CHIP and the End of Empathy

By: Sara Marcus  |  February 15, 2018

This past month, the most recent government shutdown ended not with a bang, but with a whimper. Both parties agreed to stay open to talking about immigration at some later point, and passed a short term spending budget. Amidst all the wound-licking, name-calling, and vicious debate over immigration, nestled in the spending bill, was a bipartisan victory. It was only four months past the deadline.

If you are mildly interested in politics, or just have a Facebook feed, odds are you might have spent a good chunk of time scrolling either past or through articles about the American healthcare system. But while dramatic hyper-partisan battles about Obamacare take over the news, another health insurance program had been wheezing for support.

CHIP, the Children’s Health Insurance Program, provides health coverage to families that earn too much for Medicaid, but not enough to afford more expensive coverage. More than nine million low-income families rely on CHIP to ease the cost of healthcare for their children. Co-created by Republican Senator Orrin Hatch and Democrat Senator Ted Kennedy in 1997, it had been reauthorized over the years overwhelmingly by both parties, and still has wide bipartisan support. Polling by the Kaiser Family Foundation, a healthcare policy nonprofit, found “three fourths of the public saying it is important for Congress to work on reauthorizing funding for [CHIP].” When asked in September, as the deadline for renewing CHIP was approaching, 89% of Democrats, 72% of Independents, and 62% of Republicans said it was “extremely” important for Congress to restore funding.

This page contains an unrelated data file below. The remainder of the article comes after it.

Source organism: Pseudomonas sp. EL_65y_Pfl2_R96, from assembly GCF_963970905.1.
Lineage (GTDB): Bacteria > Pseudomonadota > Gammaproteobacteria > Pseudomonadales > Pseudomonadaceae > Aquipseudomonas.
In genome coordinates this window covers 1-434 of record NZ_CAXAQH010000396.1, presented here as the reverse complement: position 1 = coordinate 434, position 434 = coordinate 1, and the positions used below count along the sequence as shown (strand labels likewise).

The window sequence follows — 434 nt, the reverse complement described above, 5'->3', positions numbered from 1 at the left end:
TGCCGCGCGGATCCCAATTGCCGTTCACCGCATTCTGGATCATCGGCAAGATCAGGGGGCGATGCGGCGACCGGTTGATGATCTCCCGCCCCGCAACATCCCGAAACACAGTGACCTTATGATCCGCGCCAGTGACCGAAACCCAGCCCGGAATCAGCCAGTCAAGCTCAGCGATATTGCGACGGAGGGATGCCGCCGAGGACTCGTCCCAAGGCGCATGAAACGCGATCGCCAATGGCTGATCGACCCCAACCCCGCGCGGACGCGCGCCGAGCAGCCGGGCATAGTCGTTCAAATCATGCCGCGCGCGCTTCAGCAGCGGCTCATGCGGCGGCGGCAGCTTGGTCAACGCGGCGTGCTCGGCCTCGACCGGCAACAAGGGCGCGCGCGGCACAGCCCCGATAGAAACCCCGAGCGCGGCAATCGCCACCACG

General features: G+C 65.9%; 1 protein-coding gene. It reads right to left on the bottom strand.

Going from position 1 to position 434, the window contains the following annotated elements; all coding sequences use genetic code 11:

But for nearly five months, CHIP was in budgetary limbo and there was nothing out of Congress. The program had become another victim of the dysfunction our aggressively partisan politics has wrecked on our legislature. When Republicans put a refunding bill up for vote Democrats refused to pass it because it would require relenting on Obamacare coverage. When the situation because more urgent towards the end of the year, Republicans refused to bring a CHIP refund bill up on its own because they were focusing on passing a more flashy tax bill. And when the government shuddered into a shutdown rather than agree on immigration, low-income parents found that the healthcare of their children was being held hostage as a way for parties to draw their lines in the sand about entirely different political issues.

The delays in extending CHIP were because the debate wasn’t about CHIP. It had become a another partisan prize in a political game playing for the cameras in Washington. But that meant outside of D.C., nearly thirty blue and red states were in danger of running out of funds within the first three months of 2018.

There were nine million children whose parents might have had to choose between emergency surgery or the electrical bill if Congress would not have had not passed the refund bill, which they finally did 114 days late. It’s a disgrace that our political parties can agree only in principle that parents should be able to afford to take their children to the doctor.